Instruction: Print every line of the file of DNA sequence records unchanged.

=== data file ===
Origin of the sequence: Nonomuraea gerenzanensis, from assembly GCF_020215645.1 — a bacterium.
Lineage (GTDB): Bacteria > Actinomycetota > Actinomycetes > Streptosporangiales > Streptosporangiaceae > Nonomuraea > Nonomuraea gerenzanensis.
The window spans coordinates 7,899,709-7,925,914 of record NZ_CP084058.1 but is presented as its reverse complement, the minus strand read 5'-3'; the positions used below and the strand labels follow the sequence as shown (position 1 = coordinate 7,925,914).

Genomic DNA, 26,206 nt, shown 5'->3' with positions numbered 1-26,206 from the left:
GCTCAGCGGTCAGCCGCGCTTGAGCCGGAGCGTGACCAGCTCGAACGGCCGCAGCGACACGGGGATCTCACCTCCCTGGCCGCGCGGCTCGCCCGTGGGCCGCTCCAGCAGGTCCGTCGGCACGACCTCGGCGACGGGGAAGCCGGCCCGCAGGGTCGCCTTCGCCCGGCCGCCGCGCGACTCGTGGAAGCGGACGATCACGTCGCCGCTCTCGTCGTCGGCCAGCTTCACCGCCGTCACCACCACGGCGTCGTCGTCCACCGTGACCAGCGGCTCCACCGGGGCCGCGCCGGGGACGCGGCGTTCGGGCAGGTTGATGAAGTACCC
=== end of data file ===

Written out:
Origin of the sequence: Nonomuraea gerenzanensis, from assembly GCF_020215645.1 — a bacterium.
Lineage (GTDB): Bacteria > Actinomycetota > Actinomycetes > Streptosporangiales > Streptosporangiaceae > Nonomuraea > Nonomuraea gerenzanensis.
The window spans coordinates 7,899,709-7,925,914 of record NZ_CP084058.1 but is presented as its reverse complement, the minus strand read 5'-3'; the positions used below and the strand labels follow the sequence as shown (position 1 = coordinate 7,925,914).

Genomic DNA, 26,206 nt, shown 5'->3' with positions numbered 1-26,206 from the left:
GCTCAGCGGTCAGCCGCGCTTGAGCCGGAGCGTGACCAGCTCGAACGGCCGCAGCGACACGGGGATCTCACCTCCCTGGCCGCGCGGCTCGCCCGTGGGCCGCTCCAGCAGGTCCGTCGGCACGACCTCGGCGACGGGGAAGCCGGCCCGCAGGGTCGCCTTCGCCCGGCCGCCGCGCGACTCGTGGAAGCGGACGATCACGTCGCCGCTCTCGTCGTCGGCCAGCTTCACCGCCGTCACCACCACGGCGTCGTCGTCCACCGTGACCAGCGGCTCCACCGGGGCCGCGCCGGGGACGCGGCGTTCGGGCAGGTTGATGAAGTACCC